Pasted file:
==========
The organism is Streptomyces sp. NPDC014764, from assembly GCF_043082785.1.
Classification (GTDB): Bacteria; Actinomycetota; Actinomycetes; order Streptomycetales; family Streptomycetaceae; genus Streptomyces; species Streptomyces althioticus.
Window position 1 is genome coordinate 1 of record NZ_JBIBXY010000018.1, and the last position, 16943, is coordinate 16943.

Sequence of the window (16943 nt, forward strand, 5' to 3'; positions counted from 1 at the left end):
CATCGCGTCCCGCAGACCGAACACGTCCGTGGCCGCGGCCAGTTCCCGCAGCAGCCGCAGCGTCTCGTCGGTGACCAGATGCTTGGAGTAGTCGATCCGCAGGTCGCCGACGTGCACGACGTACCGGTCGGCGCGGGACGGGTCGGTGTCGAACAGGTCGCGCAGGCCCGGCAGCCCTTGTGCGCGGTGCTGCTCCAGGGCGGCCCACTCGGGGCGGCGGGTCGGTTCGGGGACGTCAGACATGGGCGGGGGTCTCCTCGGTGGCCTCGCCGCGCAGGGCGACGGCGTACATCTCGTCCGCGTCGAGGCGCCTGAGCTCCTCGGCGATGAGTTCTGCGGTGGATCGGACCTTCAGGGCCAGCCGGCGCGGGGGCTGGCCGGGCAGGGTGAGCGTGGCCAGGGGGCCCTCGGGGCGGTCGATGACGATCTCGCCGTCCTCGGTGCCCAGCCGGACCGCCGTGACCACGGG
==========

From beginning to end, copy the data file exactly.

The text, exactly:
The organism is Streptomyces sp. NPDC014764, from assembly GCF_043082785.1.
Classification (GTDB): Bacteria; Actinomycetota; Actinomycetes; order Streptomycetales; family Streptomycetaceae; genus Streptomyces; species Streptomyces althioticus.
Window position 1 is genome coordinate 1 of record NZ_JBIBXY010000018.1, and the last position, 16943, is coordinate 16943.

Sequence of the window (16943 nt, forward strand, 5' to 3'; positions counted from 1 at the left end):
CATCGCGTCCCGCAGACCGAACACGTCCGTGGCCGCGGCCAGTTCCCGCAGCAGCCGCAGCGTCTCGTCGGTGACCAGATGCTTGGAGTAGTCGATCCGCAGGTCGCCGACGTGCACGACGTACCGGTCGGCGCGGGACGGGTCGGTGTCGAACAGGTCGCGCAGGCCCGGCAGCCCTTGTGCGCGGTGCTGCTCCAGGGCGGCCCACTCGGGGCGGCGGGTCGGTTCGGGGACGTCAGACATGGGCGGGGGTCTCCTCGGTGGCCTCGCCGCGCAGGGCGACGGCGTACATCTCGTCCGCGTCGAGGCGCCTGAGCTCCTCGGCGATGAGTTCTGCGGTGGATCGGACCTTCAGGGCCAGCCGGCGCGGGGGCTGGCCGGGCAGGGTGAGCGTGGCCAGGGGGCCCTCGGGGCGGTCGATGACGATCTCGCCGTCCTCGGTGCCCAGCCGGACCGCCGTGACCACGGG